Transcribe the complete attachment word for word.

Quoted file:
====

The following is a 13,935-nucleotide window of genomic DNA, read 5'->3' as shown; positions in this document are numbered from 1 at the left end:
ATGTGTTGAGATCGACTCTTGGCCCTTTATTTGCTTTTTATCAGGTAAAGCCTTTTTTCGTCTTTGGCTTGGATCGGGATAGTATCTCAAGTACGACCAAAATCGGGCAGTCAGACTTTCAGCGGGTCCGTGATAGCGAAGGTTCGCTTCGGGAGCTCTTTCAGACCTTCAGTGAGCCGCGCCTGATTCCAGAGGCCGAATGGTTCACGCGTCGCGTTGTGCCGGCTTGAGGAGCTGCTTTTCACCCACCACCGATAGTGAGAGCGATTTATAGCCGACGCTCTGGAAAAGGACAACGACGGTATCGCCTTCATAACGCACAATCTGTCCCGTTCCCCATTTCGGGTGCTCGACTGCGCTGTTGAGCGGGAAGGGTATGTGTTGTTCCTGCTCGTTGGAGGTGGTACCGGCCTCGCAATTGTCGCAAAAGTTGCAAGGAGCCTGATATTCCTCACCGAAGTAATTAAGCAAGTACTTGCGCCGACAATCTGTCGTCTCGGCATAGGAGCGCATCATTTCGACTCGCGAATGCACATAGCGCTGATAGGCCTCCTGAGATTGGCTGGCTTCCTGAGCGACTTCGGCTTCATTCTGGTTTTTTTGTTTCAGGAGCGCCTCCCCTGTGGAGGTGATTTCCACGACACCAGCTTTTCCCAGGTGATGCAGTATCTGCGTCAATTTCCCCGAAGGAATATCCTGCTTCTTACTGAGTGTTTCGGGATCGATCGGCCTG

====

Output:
The following is a 13,935-nucleotide window of genomic DNA, read 5'->3' as shown; positions in this document are numbered from 1 at the left end:
ATGTGTTGAGATCGACTCTTGGCCCTTTATTTGCTTTTTATCAGGTAAAGCCTTTTTTCGTCTTTGGCTTGGATCGGGATAGTATCTCAAGTACGACCAAAATCGGGCAGTCAGACTTTCAGCGGGTCCGTGATAGCGAAGGTTCGCTTCGGGAGCTCTTTCAGACCTTCAGTGAGCCGCGCCTGATTCCAGAGGCCGAATGGTTCACGCGTCGCGTTGTGCCGGCTTGAGGAGCTGCTTTTCACCCACCACCGATAGTGAGAGCGATTTATAGCCGACGCTCTGGAAAAGGACAACGACGGTATCGCCTTCATAACGCACAATCTGTCCCGTTCCCCATTTCGGGTGCTCGACTGCGCTGTTGAGCGGGAAGGGTATGTGTTGTTCCTGCTCGTTGGAGGTGGTACCGGCCTCGCAATTGTCGCAAAAGTTGCAAGGAGCCTGATATTCCTCACCGAAGTAATTAAGCAAGTACTTGCGCCGACAATCTGTCGTCTCGGCATAGGAGCGCATCATTTCGACTCGCGAATGCACATAGCGCTGATAGGCCTCCTGAGATTGGCTGGCTTCCTGAGCGACTTCGGCTTCATTCTGGTTTTTTTGTTTCAGGAGCGCCTCCCCTGTGGAGGTGATTTCCACGACACCAGCTTTTCCCAGGTGATGCAGTATCTGCGTCAATTTCCCCGAAGGAATATCCTGCTTCTTACTGAGTGTTTCGGGATCGATCGGCCTG